Wednesday, April 08, 2015

Communications not Product and Services is the 21st Century Opportunity: Part 2

Part 2: 
The Organisational Impact of Communications in Today’s World?

A company may have the best product or service and the smartest technology, but these alone no longer guarantee success. They may have a significant marketing budget, but billboards, page adverts, glossy catalogues and call centres now longer guarantee sustainable success. The supply chain may be well oiled and automated, but reducing waste and delivering to just in time models are by themselves now longer offer unique value and guarantee success. The sales and marketing messages may be slick and focused, but the message in a social networked world is no longer the prize and getting it across to the market no longer a simple process.

Mass market advertising still has its place, but direct marketing now is challenging it even in the mass market. Being able to now effectively engage with consumers and feed their habits, respond to them and truly engage and retain them is the real goal. Creating brand loyalty and through that product and service loyalty and a customer for life is the Holy Grail. Once that was the sole domain of the retailer, or end service provider, but in a world of virtual marketplaces the channel to market is changing and with it the communications with the end consumer. Sharing consumers in non-sharing partnerships is the same as not sharing basic trading information before Supply Chain management. 

We now crave the viral hit. That moment when the word of the internet overtakes all the market budgets we could muster and value and perception truly transfer to the mass. When it works it can create instant recognition, market and demand but is just in time world not satisfying it on demand can be as damaging as not creating it in the first place. However, like winning the Lottery it can’t be achieved by all so bets have to be spread and ‘silver bullet’ strategies avoided.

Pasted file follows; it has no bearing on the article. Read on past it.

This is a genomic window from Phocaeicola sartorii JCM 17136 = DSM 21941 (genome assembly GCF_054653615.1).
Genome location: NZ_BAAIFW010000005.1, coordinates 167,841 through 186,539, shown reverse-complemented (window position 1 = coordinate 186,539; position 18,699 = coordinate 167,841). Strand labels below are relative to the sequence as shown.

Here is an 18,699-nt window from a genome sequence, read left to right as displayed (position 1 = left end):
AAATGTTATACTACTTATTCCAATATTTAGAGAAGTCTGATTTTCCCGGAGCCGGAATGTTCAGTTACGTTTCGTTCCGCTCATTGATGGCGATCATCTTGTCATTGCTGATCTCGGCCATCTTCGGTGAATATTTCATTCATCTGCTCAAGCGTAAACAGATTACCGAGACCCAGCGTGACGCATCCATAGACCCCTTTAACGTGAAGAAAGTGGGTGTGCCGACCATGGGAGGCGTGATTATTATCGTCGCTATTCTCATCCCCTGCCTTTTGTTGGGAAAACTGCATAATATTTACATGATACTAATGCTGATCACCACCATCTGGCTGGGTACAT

Reputation can be built and destroyed in a click. Consumers, like sheep tend now to follow and identifying the leaders and influences is a challenge to all. It is truer than ever that one bad experience can influence ten others. In fact the numbers are probably significantly higher today and the impact far faster than yesterday’s word of mouth.

So what does this mean to the organisation and its focus?

We would suggest the following thoughts;

Effective trading partnerships across the supply and value chain is more important than ever. In an channel were much is outsourced the performance of others can now often impact a business more than it can imagine. How do you organise your partners and work together for mutual benefit? Who monitors partner relationships and their effectiveness? What information is shared and how does it help the consumer engagement?

What is communicated with who, when and how?

Service extends to more than throwing goods over the wall, or tracking parcels. Knowing what the other party wants to know and responding to them when they want something is as important as the product they bought. How many of us tear our hair out trying to get in touch with a Google, Amazon, eBay, Apple etc. It’s as if the tablets only ever go one way and those that effectively crack this challenge are the winners of tomorrow.

Information is as valuable as revenue. Collecting information for the sake of collecting information may appeal but using that information to engage with all is the goal. However, the challenge is learning to share information in a manner which respects the privacy of the individual but enables partners to help deliver and for businesses to engage with them. Remember when suppliers and retailers started to share forecast and demand information and the resultant benefits that gave to some supply chains?

Should we create a CCO (Chief Communication Officer) as it clearly not a CTO (Chief Technology Officer) or a CIO (Chief Information Officer). Perhaps the role fall within the emerging Digital Director remit. Marketing is an obvious home but is often only consumer focused and lacking technology depth. Is a COO (Chief Operating Officer) the appropriate function as is it about process, touch points, messages and responses?

Different organisations will respond differently, according to size, skills and complexity of the chain, but communications now needs to be at the forefront of today’s boardroom thinking and developing the appropriate strategy and measuring its performance and effectiveness is an opportunity for all who sit around the board table to engage with.

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